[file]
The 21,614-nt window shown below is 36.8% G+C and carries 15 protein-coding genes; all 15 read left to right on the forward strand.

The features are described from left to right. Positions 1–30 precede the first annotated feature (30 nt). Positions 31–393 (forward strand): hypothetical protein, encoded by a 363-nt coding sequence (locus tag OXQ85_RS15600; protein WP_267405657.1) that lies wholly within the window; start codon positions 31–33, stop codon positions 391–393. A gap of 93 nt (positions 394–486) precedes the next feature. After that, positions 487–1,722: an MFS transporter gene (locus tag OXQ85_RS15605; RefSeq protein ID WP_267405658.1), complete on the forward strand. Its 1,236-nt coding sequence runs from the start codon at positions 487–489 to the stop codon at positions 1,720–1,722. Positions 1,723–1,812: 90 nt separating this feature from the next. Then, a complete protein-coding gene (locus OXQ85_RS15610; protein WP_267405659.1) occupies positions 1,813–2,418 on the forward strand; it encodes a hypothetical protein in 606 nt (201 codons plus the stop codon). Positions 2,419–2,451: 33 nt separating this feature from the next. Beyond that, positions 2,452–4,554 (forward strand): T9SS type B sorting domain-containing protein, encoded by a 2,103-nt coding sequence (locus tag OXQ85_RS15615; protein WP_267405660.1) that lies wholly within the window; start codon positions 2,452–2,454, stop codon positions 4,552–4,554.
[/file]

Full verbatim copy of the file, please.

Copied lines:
The 21,614-nt window shown below is 36.8% G+C and carries 15 protein-coding genes; all 15 read left to right on the forward strand.

The features are described from left to right. Positions 1–30 precede the first annotated feature (30 nt). Positions 31–393 (forward strand): hypothetical protein, encoded by a 363-nt coding sequence (locus tag OXQ85_RS15600; protein WP_267405657.1) that lies wholly within the window; start codon positions 31–33, stop codon positions 391–393. A gap of 93 nt (positions 394–486) precedes the next feature. After that, positions 487–1,722: an MFS transporter gene (locus tag OXQ85_RS15605; RefSeq protein ID WP_267405658.1), complete on the forward strand. Its 1,236-nt coding sequence runs from the start codon at positions 487–489 to the stop codon at positions 1,720–1,722. Positions 1,723–1,812: 90 nt separating this feature from the next. Then, a complete protein-coding gene (locus OXQ85_RS15610; protein WP_267405659.1) occupies positions 1,813–2,418 on the forward strand; it encodes a hypothetical protein in 606 nt (201 codons plus the stop codon). Positions 2,419–2,451: 33 nt separating this feature from the next. Beyond that, positions 2,452–4,554 (forward strand): T9SS type B sorting domain-containing protein, encoded by a 2,103-nt coding sequence (locus tag OXQ85_RS15615; protein WP_267405660.1) that lies wholly within the window; start codon positions 2,452–2,454, stop codon positions 4,552–4,554.